Monday, December 11, 2017

2017-12-11: Difficulties in timestamping archived web pages

Figure 1: A web page from is archived
 by Michael's Evil Wayback in July 2017.
Figure 2: When visiting the same archived page in October 2017,
we found that the content of the page has been tampered with. 
The 2016 Survey of Web Archiving in the United States shows an increasing trend of using public and private web archives in addition to the Internet Archive (IA). Because of this tendency we should consider the question of validity of archived web pages deleivered by these archives. 
Let us look at an example where the important web page, that keeps a record of the carbon dioxide (CO2) level in the Earth’s atmosphere, is captured by a private web archive “Michael’s Evil Wayback” on July 17, 2017 at 18:51 GMT. At this time, as Figure 1 shows, the CO2 was 406.31 ppm.
When revisiting the same archived page in October 2017, we should be presented with the same content. Surprisingly, CO2 changed and became 270.31 ppm as Figure 2 shows. So which one is the “real” archived archived page?
We can simply detect that the content of an archived web page has been modified by generating a cryptographic hash value on the returned HTML code. For example, the following command will download the web page and generate a SHA-256 hash value on its HTML content
$ curl -s | shasum -a 256
b87320c612905c17d1f05ffb2f9401ef45a6727ed6c80703b00240a209c3e828  -
The next figure illustrates how the simple approach of generating hashes can detect any tampering with content of archived pages. In this example, the "black hat" in the figure (i.e., Michael’s Evil Wayback) has changed the CO2 to a lower value (i.e., in favor of individuals or organizations who deny that CO2 is one of the main causes of global warming).  
Another possible solution to validate archived web pages is to use timestamping. If a trusted timestamp is issued on an archived web page, anyone should verify that a particular representation of the web page has existed in a specific time in the past.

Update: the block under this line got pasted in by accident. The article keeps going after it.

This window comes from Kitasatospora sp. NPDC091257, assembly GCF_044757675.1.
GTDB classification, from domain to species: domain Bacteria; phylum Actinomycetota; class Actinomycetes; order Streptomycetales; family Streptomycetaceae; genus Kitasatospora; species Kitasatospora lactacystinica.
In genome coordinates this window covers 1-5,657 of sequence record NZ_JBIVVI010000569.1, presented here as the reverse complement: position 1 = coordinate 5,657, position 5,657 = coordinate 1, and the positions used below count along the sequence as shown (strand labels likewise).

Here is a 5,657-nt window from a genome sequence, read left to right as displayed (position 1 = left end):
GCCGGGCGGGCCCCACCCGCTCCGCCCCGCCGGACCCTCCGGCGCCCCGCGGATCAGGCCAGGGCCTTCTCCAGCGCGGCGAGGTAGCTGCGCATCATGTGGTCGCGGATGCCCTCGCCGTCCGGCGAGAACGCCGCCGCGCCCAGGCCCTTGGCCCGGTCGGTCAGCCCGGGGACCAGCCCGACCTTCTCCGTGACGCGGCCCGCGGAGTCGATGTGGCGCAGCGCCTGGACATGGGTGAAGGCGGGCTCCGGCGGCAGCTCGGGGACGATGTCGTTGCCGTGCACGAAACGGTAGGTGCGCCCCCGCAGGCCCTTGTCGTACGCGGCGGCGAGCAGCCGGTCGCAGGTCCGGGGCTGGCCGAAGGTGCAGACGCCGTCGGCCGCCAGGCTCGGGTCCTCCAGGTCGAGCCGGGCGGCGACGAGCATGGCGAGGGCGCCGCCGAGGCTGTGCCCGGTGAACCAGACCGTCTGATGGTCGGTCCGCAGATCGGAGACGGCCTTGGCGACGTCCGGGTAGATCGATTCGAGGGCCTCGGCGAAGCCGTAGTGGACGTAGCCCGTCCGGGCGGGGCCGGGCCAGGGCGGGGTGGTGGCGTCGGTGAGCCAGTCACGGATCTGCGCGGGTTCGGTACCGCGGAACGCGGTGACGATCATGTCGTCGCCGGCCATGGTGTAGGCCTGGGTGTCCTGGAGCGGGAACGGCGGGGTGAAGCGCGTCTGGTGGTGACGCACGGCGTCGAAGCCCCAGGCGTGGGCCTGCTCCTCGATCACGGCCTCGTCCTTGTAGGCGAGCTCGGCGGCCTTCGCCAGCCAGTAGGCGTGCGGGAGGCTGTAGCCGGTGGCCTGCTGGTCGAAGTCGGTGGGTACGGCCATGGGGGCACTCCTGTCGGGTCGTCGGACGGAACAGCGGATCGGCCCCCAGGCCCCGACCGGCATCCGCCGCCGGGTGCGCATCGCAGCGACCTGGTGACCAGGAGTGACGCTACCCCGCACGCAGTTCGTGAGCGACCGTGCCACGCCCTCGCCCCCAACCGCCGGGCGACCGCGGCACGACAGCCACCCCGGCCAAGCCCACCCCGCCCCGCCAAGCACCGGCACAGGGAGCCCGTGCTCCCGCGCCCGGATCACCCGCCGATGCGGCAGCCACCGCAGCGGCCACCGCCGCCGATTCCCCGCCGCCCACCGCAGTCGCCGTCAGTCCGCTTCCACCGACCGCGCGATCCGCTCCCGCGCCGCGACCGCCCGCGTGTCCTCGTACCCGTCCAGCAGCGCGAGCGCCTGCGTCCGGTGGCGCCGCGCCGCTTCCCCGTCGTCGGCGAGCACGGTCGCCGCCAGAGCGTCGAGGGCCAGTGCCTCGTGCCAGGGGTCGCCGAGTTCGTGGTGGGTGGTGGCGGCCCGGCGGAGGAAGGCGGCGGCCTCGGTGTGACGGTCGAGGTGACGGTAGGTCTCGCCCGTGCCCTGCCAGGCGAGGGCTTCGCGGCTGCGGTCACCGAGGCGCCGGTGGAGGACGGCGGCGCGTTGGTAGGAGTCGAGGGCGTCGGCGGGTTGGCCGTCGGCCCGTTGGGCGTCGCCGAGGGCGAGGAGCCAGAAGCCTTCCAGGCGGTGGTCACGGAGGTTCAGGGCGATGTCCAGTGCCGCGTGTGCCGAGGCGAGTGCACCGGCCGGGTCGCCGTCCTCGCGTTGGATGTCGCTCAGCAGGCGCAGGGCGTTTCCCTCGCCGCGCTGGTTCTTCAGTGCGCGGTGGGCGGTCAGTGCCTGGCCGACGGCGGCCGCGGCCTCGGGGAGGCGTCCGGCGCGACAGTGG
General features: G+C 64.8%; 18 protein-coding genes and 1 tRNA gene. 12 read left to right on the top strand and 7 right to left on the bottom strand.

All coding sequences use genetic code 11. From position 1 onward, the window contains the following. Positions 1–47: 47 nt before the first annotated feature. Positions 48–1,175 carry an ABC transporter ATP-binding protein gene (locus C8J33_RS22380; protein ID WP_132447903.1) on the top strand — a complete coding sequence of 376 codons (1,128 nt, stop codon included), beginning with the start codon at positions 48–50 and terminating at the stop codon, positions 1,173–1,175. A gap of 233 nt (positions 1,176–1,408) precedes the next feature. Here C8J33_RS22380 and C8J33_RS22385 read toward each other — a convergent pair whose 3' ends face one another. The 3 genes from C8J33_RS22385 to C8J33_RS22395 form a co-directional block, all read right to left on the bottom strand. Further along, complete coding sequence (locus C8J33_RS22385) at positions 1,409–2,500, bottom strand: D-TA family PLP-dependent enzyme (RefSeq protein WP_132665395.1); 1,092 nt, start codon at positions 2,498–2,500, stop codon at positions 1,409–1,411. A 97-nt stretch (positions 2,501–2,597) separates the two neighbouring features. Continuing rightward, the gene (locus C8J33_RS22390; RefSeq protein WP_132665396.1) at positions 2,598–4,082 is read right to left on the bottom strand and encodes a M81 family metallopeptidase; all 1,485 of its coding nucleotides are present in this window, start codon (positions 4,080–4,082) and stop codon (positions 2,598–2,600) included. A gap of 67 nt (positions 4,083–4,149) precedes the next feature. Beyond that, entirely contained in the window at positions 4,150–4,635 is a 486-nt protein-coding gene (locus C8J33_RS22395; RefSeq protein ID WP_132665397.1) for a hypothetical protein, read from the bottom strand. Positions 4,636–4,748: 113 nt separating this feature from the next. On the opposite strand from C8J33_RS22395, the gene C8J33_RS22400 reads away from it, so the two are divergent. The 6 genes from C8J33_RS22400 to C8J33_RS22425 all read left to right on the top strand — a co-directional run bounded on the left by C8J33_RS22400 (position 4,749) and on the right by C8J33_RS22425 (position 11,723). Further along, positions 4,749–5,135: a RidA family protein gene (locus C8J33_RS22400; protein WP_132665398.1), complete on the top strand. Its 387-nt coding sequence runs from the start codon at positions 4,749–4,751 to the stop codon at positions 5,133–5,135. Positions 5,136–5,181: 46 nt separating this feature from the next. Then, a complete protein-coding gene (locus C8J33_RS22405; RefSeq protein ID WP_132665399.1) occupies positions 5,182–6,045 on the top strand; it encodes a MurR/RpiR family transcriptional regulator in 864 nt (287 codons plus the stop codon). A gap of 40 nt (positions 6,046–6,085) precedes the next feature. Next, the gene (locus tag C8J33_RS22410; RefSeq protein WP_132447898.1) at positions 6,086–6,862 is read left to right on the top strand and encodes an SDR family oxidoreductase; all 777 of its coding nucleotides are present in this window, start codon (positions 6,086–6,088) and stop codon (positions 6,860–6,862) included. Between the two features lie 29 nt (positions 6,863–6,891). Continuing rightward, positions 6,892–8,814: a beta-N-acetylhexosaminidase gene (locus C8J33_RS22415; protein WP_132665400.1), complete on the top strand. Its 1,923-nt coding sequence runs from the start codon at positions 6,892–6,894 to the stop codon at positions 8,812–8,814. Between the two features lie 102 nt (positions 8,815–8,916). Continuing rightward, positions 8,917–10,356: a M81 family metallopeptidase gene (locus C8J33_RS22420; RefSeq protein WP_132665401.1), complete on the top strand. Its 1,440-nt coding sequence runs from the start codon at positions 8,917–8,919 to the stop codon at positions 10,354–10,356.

As of today, many systems, such as OriginStamp and OpenTimestamps offer a free-of-charge service to generate blockchain-based trusted timestamps of digital documents, such as Bitcoin. These tools perform multiple steps to successfully create timestamps. One of these steps requires computing a hash value which represents the content of the resource (i.e, by the cURL command above). Next, this hash value is converted to a Bitcoin's address, then a Bitcoin's transaction is made where one of the two sides of the transaction (i.e., the source and destination) should be the new generated address. Once approved by the blockchain, the transaction creation datetime is considered to be a trusted timestamp. Shawn Jones describes in "Trusted Timestamping of Mementos" how to create trusted timestamp of archived web pages using blockchain networks.
In our technical report "Difficulties of Timestamping Archived Web Pages", we show that trusted timestamping archived web pages is not an easy task for several reasons. The main reason is that a hash value calculated on the content of  an archived web page (i.e., memento) should be repeatable. That is we should always obtain the same hash value each time we retrieve the memento. In addition to those difficulties, we introduced some requirements to be fulfilled in order to generate repeatable hash values of mementos.

--Mohamed Aturban

Mohamed Aturban, Michael L. Nelson, Michele C. Weigle, "Difficulties of Timestamping Archived Web Pages." 2017. Technical Report. arXiv:1712.03140.

1 comment:

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